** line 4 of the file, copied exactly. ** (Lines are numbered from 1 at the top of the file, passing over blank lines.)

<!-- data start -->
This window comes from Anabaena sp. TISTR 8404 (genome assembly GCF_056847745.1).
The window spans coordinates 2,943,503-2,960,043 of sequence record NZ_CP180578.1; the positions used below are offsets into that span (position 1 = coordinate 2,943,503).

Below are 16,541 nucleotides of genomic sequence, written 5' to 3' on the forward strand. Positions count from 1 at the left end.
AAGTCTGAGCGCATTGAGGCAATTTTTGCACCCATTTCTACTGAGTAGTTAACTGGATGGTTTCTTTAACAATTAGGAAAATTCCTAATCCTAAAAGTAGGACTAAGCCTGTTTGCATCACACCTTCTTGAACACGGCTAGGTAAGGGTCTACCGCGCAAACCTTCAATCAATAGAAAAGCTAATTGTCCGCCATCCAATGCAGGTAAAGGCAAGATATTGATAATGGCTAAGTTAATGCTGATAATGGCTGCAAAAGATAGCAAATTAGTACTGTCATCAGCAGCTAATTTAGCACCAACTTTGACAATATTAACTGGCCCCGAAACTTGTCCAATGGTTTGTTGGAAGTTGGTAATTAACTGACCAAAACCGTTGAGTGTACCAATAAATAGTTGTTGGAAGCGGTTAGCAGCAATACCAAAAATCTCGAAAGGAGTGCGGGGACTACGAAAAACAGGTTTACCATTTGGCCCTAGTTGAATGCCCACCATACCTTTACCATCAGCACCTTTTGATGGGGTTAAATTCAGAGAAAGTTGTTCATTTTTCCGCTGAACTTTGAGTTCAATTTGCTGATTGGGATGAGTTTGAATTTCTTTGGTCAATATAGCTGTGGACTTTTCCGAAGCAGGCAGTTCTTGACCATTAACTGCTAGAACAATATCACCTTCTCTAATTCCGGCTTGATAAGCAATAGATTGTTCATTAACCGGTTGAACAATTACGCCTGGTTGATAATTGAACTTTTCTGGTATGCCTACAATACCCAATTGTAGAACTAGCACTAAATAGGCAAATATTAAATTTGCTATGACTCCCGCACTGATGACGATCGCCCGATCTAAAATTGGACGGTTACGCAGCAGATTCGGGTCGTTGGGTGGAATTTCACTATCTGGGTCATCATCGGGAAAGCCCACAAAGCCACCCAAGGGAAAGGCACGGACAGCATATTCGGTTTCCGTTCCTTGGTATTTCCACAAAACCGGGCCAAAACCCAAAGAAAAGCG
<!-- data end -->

AAGTCTGAGCGCATTGAGGCAATTTTTGCACCCATTTCTACTGAGTAGTTAACTGGATGGTTTCTTTAACAATTAGGAAAATTCCTAATCCTAAAAGTAGGACTAAGCCTGTTTGCATCACACCTTCTTGAACACGGCTAGGTAAGGGTCTACCGCGCAAACCTTCAATCAATAGAAAAGCTAATTGTCCGCCATCCAATGCAGGTAAAGGCAAGATATTGATAATGGCTAAGTTAATGCTGATAATGGCTGCAAAAGATAGCAAATTAGTACTGTCATCAGCAGCTAATTTAGCACCAACTTTGACAATATTAACTGGCCCCGAAACTTGTCCAATGGTTTGTTGGAAGTTGGTAATTAACTGACCAAAACCGTTGAGTGTACCAATAAATAGTTGTTGGAAGCGGTTAGCAGCAATACCAAAAATCTCGAAAGGAGTGCGGGGACTACGAAAAACAGGTTTACCATTTGGCCCTAGTTGAATGCCCACCATACCTTTACCATCAGCACCTTTTGATGGGGTTAAATTCAGAGAAAGTTGTTCATTTTTCCGCTGAACTTTGAGTTCAATTTGCTGATTGGGATGAGTTTGAATTTCTTTGGTCAATATAGCTGTGGACTTTTCCGAAGCAGGCAGTTCTTGACCATTAACTGCTAGAACAATATCACCTTCTCTAATTCCGGCTTGATAAGCAATAGATTGTTCATTAACCGGTTGAACAATTACGCCTGGTTGATAATTGAACTTTTCTGGTATGCCTACAATACCCAATTGTAGAACTAGCACTAAATAGGCAAATATTAAATTTGCTATGACTCCCGCACTGATGACGATCGCCCGATCTAAAATTGGACGGTTACGCAGCAGATTCGGGTCGTTGGGTGGAATTTCACTATCTGGGTCATCATCGGGAAAGCCCACAAAGCCACCCAAGGGAAAGGCACGGACAGCATATTCGGTTTCCGTTCCTTGGTATTTCCACAAAACCGGGCCAAAACCCAAAGAAAAGCG